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CAG Blog: Powered by Optimism

"Powered by Optimism" captures my reflections of life in and around an all-girls' school and highlights the values of C.A.G.: leadership, global citizenship, wellness, and teaching and learning. Underscoring it all is a deeply ingrained sense of optimism that we are preparing a generation of boldly creative women who will help change the world. 


uniquely, boldly girl 1.29.14

It is easy to get bogged down by the bad news out there. If you are like me, and you are trying to stay on top of what is written about girls and women, things can get pretty depressing. Despite frequent backlash and vociferous push-back, girls and women continue to be objectified in the media. Girls, as we know from the research, continue to struggle with the perceived need to be perfect – perfectly feminine, sexy, smart,  athletic.

And yet, I get to see the other side.

Twice a week, a gaggle of 5th grade girls gather in my office.  These girls, my advisees, come first thing in the morning – some of them well before they are expected, others running along the long hallway at the last minute, their backpacks heavy enough to jostle their equilibrium, which they adjust for with little hops and shoulder shrugs.

Five months into our school year, and I still look at them with amazement. Between the eight of them, there is no average girl. Each of them has turned out to be uniquely, boldly, her own person.

There is laconic Michelle, whose sophisticated vocabulary springs, surely, from having much older siblings. I imagine her, around the dinner table, holding her own in discussions about politics, relationships and college prospects.  I wonder what it would take to ruffle her feathers and I cannot imagine a scenario. Her observations are sharp, witty and effortlessly to the point. When we play a word game, her contribution is “apothecary.”

Ruby, by contrast, is quiet, and a little shy at first. She is new to us and is clearly trying to find out where she belongs in this tangle of girls, who have instantly made my office a comfortable place to hang out.  Ruby is an athlete, disciplined, as all good athletes are, keenly aware, for one so young, that hard work and practice are necessary ingredients that do not automatically lead to a win.  She is finding her voice among the girls, a little at a time.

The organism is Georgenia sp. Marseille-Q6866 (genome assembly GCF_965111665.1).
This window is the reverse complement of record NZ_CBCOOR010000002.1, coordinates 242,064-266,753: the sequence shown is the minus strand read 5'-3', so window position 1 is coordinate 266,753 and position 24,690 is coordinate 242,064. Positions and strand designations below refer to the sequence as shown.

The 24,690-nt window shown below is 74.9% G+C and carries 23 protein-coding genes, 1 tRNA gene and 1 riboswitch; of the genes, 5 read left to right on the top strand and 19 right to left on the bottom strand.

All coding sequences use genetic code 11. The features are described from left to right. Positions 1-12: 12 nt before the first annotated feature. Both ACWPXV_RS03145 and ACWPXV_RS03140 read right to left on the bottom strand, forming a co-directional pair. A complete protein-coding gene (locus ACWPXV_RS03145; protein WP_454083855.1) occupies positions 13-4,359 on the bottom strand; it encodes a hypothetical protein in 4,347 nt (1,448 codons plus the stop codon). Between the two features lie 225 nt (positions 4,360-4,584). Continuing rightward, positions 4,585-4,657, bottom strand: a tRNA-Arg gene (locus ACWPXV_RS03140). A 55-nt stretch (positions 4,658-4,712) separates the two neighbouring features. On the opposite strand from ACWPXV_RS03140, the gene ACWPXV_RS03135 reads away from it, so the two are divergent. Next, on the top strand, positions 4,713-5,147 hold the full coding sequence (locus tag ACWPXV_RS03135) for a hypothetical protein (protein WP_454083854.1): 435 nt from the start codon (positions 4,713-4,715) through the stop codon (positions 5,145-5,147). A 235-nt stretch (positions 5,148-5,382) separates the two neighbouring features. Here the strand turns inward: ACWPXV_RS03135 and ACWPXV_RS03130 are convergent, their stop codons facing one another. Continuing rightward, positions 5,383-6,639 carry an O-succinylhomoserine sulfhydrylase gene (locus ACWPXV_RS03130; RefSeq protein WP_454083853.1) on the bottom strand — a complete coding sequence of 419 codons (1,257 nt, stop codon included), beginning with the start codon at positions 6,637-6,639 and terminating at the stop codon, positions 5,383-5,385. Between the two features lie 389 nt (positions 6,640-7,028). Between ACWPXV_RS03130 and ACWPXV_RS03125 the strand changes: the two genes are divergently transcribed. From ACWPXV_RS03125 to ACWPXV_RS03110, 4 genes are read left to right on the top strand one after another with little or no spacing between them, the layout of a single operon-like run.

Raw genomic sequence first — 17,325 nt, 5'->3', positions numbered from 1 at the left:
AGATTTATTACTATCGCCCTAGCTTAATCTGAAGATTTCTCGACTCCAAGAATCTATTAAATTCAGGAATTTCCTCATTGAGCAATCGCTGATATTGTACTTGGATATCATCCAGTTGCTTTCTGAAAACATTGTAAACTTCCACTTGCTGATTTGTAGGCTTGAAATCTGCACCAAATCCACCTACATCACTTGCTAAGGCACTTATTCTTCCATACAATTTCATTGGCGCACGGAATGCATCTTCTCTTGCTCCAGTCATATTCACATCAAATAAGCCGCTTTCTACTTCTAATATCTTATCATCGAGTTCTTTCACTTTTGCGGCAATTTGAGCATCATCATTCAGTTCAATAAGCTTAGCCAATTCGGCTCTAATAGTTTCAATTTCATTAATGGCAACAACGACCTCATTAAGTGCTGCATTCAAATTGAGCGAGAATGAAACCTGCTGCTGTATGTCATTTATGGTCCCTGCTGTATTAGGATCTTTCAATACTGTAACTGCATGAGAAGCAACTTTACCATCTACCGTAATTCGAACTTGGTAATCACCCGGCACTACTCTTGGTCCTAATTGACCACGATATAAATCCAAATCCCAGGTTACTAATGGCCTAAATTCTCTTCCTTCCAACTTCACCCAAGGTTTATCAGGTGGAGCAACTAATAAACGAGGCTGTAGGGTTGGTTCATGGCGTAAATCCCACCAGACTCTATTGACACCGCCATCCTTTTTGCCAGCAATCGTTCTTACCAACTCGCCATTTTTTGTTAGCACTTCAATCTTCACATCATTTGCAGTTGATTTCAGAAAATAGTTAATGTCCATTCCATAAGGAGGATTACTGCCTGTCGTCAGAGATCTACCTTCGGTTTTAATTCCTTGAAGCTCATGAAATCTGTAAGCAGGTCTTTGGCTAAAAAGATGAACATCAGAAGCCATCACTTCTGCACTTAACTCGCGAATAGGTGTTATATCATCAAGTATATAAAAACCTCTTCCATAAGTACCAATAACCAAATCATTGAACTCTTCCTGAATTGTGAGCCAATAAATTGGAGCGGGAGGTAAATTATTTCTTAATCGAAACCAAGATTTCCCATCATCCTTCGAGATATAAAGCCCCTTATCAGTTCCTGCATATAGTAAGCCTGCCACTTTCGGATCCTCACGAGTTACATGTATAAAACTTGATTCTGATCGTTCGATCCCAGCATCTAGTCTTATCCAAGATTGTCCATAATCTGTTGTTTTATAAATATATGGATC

Elsie is irrepressible, exuberant and always joyful. She sings her made-up songs each time we gather. Her face is alight with the expectation of new adventures, and I imagine her, some 15 years in the future, spending time in far-flung places where she explores a scientific phenomenon we cannot yet fathom.

Kendra is proudly intellectual. So is her mother, and she comes by it honestly. Her future? Following mom’s footsteps, naturally.  Celeste is quick to smile, but a keen observer of the dynamics in the room. Our therapist in the making, perhaps, she often pulls me aside to let me know what is on her friends’ minds.

Katie is mature beyond her years, with an enormous capacity for empathy. She organizes the group into an occasional game, or calls her peers to order when their enthusiasm threatens to escalate their giggles into uproarious laughter. Elise has, without fail, her nose in a book. There is not much of the human condition that surprises her anymore, her eyes seem to say. Serena is tough on herself and works so hard to be her best self – at everything she does. Will Katie lead a family, a company, or a country sometime in the future? Will Elise win literary prizes? Will Serena apply her work ethic and discipline to a rewarding career?

My group of girls is far removed from the ways in which the media portray girlhood. The homogenizing impact of advertising, movies, television, and heaven knows what else, has (so far) left them untouched. They are uniquely, boldly “all-girl.”

A part of me knows that they will be at their most vulnerable to the forces of our society – to be thin, feminine, accomplished and sexy, in short, to be quite perfect – in a few years’ time. That part of me knows that they have not fully and truly been tested. It is the part of me that expects them, realistically, to stare in the mirror with some self-doubt.

But a larger part of me has faith, deep down, that their indomitable spirits will remain just that. I have faith that we can create, indeed, have created, a space for them where they can continue to speak out with the blissful confidence they exude today.  Their strength, at 11 years old, is a force awesome to behold. It is on us to ensure that they reach 15, 18, 22 and older with that strength in tact.

*Names of students have been changed.

Posted by alison on Wednesday January, 29, 2014 at 03:15PM

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